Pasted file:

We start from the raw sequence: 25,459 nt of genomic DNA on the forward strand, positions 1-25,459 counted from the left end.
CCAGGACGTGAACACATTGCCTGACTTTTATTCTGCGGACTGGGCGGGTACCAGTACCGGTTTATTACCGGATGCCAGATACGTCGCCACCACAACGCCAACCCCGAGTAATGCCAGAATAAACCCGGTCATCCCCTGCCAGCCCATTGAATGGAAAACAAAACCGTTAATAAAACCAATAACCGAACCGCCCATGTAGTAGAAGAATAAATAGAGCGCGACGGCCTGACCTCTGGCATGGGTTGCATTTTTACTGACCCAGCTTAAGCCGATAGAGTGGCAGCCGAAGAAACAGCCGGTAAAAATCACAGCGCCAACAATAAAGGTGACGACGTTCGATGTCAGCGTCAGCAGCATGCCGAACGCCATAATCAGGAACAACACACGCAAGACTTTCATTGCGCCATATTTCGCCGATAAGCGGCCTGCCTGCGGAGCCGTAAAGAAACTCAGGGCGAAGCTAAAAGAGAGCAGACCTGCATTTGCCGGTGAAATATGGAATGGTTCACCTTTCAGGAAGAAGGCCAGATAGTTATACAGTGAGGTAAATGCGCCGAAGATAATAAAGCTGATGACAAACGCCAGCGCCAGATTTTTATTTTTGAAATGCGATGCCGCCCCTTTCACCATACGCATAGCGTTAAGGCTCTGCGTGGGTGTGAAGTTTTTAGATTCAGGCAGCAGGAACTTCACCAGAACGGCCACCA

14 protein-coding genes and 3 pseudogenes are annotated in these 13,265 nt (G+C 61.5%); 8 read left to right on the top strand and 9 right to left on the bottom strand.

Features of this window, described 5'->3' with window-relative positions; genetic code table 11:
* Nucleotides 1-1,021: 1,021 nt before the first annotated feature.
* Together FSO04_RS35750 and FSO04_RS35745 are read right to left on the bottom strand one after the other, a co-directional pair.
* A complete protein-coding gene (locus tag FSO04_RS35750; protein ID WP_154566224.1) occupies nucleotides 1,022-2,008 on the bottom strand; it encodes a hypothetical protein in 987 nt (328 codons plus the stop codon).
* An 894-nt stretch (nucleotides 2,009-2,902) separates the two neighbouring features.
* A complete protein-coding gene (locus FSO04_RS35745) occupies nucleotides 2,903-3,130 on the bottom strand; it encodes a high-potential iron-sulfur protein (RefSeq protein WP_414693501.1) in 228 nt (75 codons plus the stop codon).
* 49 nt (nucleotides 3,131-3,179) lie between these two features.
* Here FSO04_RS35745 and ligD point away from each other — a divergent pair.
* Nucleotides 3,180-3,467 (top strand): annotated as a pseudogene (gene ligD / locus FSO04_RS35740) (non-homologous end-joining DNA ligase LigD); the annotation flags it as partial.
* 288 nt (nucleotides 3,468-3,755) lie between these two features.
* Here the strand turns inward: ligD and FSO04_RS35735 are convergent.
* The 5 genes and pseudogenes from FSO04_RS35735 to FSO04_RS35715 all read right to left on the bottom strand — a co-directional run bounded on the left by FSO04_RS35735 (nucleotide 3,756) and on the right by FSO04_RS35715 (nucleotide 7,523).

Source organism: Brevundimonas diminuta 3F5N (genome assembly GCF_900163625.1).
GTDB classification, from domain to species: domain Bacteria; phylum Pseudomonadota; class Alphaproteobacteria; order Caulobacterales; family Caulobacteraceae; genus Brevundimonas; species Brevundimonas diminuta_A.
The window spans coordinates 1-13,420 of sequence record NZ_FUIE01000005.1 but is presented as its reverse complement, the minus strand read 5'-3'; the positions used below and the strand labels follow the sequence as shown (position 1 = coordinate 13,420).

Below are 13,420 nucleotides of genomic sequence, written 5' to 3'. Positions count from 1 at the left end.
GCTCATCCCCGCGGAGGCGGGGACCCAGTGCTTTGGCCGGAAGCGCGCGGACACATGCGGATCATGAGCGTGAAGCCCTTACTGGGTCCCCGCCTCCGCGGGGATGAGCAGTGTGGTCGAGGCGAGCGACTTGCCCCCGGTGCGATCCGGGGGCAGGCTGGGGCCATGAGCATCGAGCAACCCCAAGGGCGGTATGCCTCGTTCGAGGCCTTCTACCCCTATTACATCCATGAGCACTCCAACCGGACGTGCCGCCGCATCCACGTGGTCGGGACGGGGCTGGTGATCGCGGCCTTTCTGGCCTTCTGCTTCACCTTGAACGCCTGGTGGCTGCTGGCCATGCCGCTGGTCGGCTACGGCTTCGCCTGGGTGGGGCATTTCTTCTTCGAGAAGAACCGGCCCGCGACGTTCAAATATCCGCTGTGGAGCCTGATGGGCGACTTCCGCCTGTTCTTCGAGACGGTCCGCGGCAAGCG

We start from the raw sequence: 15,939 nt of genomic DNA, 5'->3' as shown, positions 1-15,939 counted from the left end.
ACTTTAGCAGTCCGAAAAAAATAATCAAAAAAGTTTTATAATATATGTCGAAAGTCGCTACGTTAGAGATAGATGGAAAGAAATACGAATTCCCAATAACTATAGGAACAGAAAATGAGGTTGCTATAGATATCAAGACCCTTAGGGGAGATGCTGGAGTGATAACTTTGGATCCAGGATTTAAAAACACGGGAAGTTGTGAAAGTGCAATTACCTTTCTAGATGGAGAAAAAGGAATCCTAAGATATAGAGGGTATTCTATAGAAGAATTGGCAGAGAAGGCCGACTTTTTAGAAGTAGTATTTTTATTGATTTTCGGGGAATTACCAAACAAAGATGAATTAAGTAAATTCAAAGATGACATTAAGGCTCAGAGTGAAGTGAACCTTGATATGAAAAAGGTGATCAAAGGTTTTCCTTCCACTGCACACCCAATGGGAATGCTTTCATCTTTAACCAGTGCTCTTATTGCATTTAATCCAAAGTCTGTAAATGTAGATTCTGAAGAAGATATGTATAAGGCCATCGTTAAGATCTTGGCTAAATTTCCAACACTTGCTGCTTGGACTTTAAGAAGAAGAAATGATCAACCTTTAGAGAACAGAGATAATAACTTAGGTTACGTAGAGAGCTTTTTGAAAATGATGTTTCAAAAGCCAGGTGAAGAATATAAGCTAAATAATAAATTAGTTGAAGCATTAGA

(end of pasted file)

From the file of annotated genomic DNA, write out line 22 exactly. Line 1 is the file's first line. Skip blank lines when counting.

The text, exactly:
ACTTTAGCAGTCCGAAAAAAATAATCAAAAAAGTTTTATAATATATGTCGAAAGTCGCTACGTTAGAGATAGATGGAAAGAAATACGAATTCCCAATAACTATAGGAACAGAAAATGAGGTTGCTATAGATATCAAGACCCTTAGGGGAGATGCTGGAGTGATAACTTTGGATCCAGGATTTAAAAACACGGGAAGTTGTGAAAGTGCAATTACCTTTCTAGATGGAGAAAAAGGAATCCTAAGATATAGAGGGTATTCTATAGAAGAATTGGCAGAGAAGGCCGACTTTTTAGAAGTAGTATTTTTATTGATTTTCGGGGAATTACCAAACAAAGATGAATTAAGTAAATTCAAAGATGACATTAAGGCTCAGAGTGAAGTGAACCTTGATATGAAAAAGGTGATCAAAGGTTTTCCTTCCACTGCACACCCAATGGGAATGCTTTCATCTTTAACCAGTGCTCTTATTGCATTTAATCCAAAGTCTGTAAATGTAGATTCTGAAGAAGATATGTATAAGGCCATCGTTAAGATCTTGGCTAAATTTCCAACACTTGCTGCTTGGACTTTAAGAAGAAGAAATGATCAACCTTTAGAGAACAGAGATAATAACTTAGGTTACGTAGAGAGCTTTTTGAAAATGATGTTTCAAAAGCCAGGTGAAGAATATAAGCTAAATAATAAATTAGTTGAAGCATTAGA